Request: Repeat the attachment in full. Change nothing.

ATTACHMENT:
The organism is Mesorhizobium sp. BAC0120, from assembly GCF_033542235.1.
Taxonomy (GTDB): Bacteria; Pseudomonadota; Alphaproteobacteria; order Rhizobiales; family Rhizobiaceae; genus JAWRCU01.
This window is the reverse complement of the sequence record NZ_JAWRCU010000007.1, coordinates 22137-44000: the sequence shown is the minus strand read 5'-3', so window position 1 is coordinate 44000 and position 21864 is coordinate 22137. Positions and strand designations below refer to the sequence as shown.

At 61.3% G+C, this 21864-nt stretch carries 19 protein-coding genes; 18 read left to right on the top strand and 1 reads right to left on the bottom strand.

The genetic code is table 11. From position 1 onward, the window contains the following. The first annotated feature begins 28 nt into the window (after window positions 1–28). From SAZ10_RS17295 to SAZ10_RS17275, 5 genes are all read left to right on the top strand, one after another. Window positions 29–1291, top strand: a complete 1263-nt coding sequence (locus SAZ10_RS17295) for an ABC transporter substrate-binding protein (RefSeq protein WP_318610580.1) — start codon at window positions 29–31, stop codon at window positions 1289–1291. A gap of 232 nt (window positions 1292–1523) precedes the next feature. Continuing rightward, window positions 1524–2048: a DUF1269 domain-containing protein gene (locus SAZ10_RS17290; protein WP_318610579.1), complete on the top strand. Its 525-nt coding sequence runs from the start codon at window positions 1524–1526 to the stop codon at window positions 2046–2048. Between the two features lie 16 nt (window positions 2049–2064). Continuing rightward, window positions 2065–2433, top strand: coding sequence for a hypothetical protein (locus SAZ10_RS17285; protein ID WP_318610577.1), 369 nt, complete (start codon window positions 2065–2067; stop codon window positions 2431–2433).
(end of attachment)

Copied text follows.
The organism is Mesorhizobium sp. BAC0120, from assembly GCF_033542235.1.
Taxonomy (GTDB): Bacteria; Pseudomonadota; Alphaproteobacteria; order Rhizobiales; family Rhizobiaceae; genus JAWRCU01.
This window is the reverse complement of the sequence record NZ_JAWRCU010000007.1, coordinates 22137-44000: the sequence shown is the minus strand read 5'-3', so window position 1 is coordinate 44000 and position 21864 is coordinate 22137. Positions and strand designations below refer to the sequence as shown.

At 61.3% G+C, this 21864-nt stretch carries 19 protein-coding genes; 18 read left to right on the top strand and 1 reads right to left on the bottom strand.

The genetic code is table 11. From position 1 onward, the window contains the following. The first annotated feature begins 28 nt into the window (after window positions 1–28). From SAZ10_RS17295 to SAZ10_RS17275, 5 genes are all read left to right on the top strand, one after another. Window positions 29–1291, top strand: a complete 1263-nt coding sequence (locus SAZ10_RS17295) for an ABC transporter substrate-binding protein (RefSeq protein WP_318610580.1) — start codon at window positions 29–31, stop codon at window positions 1289–1291. A gap of 232 nt (window positions 1292–1523) precedes the next feature. Continuing rightward, window positions 1524–2048: a DUF1269 domain-containing protein gene (locus SAZ10_RS17290; protein WP_318610579.1), complete on the top strand. Its 525-nt coding sequence runs from the start codon at window positions 1524–1526 to the stop codon at window positions 2046–2048. Between the two features lie 16 nt (window positions 2049–2064). Continuing rightward, window positions 2065–2433, top strand: coding sequence for a hypothetical protein (locus SAZ10_RS17285; protein ID WP_318610577.1), 369 nt, complete (start codon window positions 2065–2067; stop codon window positions 2431–2433).